Professor Dalton Martins’s participation in the mission highlights the strong comimitment of IBRAM and Brazil in developing innovative solutions for the museum field and digital collections, particularly regarding decolonizing collections. This advancement explores new opportunities for museums and specialists in memory institutions to facilitate dialogues around collections, similar to curating networked conversations. The recent experimentation of the Brasiliana Museums project with the Fediverse, along with the opportunity to explore active remote participation in online museological processes, supports the proposed conceptual model that Ibram is currently presenting to its European partners, as illustrated in the diagram below.

The design of the conceptual model illustrates the partnership plan, which involves creating pilot projects to train representatives of ethnic communities collaborating with the “Museum of World Culture” in Gothenburg—specifically, the Waiwai, Palikur, Munduruku, and Ticuna. The potential of AI and Machine Learning functionalities can easily be integrated into Tainacan because of its WordPress plugin architecture, allowing for the dynamic translation of textual items from collections into the proposed workflow. Additionally, the potential of the Fediverse can be used to connect curator teams and groups of interested researchers. Prof. Dalton Martins highlights the aspect that caught the researchers’ attention during the presentation of the conceptual model.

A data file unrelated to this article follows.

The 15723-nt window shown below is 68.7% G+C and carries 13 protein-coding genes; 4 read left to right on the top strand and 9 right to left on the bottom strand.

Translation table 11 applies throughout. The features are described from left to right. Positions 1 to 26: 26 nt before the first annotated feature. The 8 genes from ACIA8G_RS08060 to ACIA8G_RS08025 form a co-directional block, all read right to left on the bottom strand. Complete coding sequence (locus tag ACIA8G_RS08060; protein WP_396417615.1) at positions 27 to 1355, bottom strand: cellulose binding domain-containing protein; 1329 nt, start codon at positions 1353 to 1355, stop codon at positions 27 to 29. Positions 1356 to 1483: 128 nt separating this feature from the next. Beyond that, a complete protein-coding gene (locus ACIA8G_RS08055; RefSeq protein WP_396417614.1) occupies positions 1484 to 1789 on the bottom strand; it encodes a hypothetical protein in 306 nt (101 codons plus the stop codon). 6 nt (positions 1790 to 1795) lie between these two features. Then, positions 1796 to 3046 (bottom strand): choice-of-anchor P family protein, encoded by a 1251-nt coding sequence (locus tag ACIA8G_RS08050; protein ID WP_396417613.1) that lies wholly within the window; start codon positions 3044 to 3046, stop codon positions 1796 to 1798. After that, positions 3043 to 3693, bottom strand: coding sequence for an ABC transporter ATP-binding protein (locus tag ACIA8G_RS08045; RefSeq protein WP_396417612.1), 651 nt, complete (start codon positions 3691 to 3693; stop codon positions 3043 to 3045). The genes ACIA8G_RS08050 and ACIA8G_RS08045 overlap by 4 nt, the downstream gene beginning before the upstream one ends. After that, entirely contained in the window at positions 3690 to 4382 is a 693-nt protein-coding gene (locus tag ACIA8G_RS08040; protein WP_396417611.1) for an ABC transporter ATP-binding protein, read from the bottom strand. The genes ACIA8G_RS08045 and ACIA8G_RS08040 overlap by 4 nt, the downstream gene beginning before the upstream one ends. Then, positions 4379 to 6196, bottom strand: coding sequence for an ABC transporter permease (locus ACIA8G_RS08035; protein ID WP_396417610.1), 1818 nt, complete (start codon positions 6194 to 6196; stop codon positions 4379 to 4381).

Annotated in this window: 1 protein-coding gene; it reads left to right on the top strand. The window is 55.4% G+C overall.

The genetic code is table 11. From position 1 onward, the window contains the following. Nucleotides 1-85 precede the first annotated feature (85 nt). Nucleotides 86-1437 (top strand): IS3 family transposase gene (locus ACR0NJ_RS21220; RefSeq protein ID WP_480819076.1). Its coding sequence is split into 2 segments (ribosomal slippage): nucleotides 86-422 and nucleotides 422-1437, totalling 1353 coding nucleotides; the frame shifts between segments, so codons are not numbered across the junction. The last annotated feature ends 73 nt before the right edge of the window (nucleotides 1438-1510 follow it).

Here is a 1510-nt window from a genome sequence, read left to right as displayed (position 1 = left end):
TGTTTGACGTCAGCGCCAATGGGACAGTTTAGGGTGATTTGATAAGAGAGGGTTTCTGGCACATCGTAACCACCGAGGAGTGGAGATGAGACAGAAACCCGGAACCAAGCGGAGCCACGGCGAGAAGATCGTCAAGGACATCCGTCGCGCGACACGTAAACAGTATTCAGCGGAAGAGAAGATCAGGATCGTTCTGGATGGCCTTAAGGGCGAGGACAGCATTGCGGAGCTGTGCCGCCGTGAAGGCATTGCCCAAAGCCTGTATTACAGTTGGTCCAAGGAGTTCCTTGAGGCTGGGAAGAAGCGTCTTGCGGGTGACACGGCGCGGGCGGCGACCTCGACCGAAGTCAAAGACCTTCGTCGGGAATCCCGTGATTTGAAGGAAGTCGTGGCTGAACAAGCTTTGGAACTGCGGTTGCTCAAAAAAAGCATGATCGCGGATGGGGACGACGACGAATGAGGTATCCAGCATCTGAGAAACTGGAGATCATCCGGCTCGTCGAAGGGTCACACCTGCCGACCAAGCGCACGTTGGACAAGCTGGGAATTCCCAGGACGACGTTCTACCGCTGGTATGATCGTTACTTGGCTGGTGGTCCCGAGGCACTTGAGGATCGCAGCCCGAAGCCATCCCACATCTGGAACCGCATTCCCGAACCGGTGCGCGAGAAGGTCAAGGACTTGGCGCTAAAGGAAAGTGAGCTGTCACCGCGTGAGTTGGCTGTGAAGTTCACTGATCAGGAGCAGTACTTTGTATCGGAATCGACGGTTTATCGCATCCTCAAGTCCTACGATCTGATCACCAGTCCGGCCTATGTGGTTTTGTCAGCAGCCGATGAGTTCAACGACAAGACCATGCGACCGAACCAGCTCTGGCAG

“…the design illustrates the transition in the museum’s role, shifting from being the sole authority on collection truths. In its new role as a facilitator of dialogue on memory, heritage, and collections, the museum creates a conducive environment for open, transparent, and well-documented discussions.”

Dalton Martins

From our perspective at IBRAM in Brazil, we envision the ActivityPub protocol as a chance for memory institutions to utilize social network-like infrastructures for projects involving digital cultural heritage. This could potentially shift some control over the governance of digital environments, currently dominated by BigTech companies, back to institutions historically responsible for documenting and preserving culture for future generations.

Back in Brazil, Dalton tells us that during his visit to Leiden University in the Netherlands, following the meeting with the Palikur in Gothenburg, Sweden, he connected with local experts closely monitoring the technological solutions for digital cultural heritage in Europe. His colleagues wanted to talk about the innovations incorporated into the proposed model for decolonizing collections based on the open-source Tainacan software.

“In conversation with colleagues about Europeana, we’ve observed that the primary challenge in evolving the process of aggregating cultural heritage collections is ensuring the quality of metadata from the integrated collections in their respective institutions. The plan to provide aggregation partners with integrated tools to support metadata enrichment, and to use the ActivityPub protocol in Tainacan to document dialogue with specific audiences, has proven to be an appealing proposal.”